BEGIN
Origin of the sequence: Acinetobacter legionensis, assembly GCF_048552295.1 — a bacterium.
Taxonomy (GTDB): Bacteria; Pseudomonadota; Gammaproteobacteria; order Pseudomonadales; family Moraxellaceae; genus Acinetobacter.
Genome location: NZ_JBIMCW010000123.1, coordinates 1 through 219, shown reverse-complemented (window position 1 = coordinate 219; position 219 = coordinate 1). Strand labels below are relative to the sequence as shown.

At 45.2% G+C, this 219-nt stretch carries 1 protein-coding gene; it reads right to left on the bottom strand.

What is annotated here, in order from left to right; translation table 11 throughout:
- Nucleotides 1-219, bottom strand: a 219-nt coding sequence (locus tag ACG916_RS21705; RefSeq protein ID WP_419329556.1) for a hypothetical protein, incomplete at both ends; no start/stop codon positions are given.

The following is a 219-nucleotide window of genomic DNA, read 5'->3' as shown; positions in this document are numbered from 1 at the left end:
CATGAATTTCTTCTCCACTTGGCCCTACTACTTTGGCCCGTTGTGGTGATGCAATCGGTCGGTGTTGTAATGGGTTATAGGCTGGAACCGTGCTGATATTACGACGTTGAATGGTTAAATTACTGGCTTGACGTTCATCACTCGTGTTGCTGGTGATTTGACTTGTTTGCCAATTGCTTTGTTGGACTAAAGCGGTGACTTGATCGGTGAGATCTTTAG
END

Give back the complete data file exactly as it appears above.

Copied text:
Origin of the sequence: Acinetobacter legionensis, assembly GCF_048552295.1 — a bacterium.
Taxonomy (GTDB): Bacteria; Pseudomonadota; Gammaproteobacteria; order Pseudomonadales; family Moraxellaceae; genus Acinetobacter.
Genome location: NZ_JBIMCW010000123.1, coordinates 1 through 219, shown reverse-complemented (window position 1 = coordinate 219; position 219 = coordinate 1). Strand labels below are relative to the sequence as shown.

At 45.2% G+C, this 219-nt stretch carries 1 protein-coding gene; it reads right to left on the bottom strand.

What is annotated here, in order from left to right; translation table 11 throughout:
- Nucleotides 1-219, bottom strand: a 219-nt coding sequence (locus tag ACG916_RS21705; RefSeq protein ID WP_419329556.1) for a hypothetical protein, incomplete at both ends; no start/stop codon positions are given.

The following is a 219-nucleotide window of genomic DNA, read 5'->3' as shown; positions in this document are numbered from 1 at the left end:
CATGAATTTCTTCTCCACTTGGCCCTACTACTTTGGCCCGTTGTGGTGATGCAATCGGTCGGTGTTGTAATGGGTTATAGGCTGGAACCGTGCTGATATTACGACGTTGAATGGTTAAATTACTGGCTTGACGTTCATCACTCGTGTTGCTGGTGATTTGACTTGTTTGCCAATTGCTTTGTTGGACTAAAGCGGTGACTTGATCGGTGAGATCTTTAG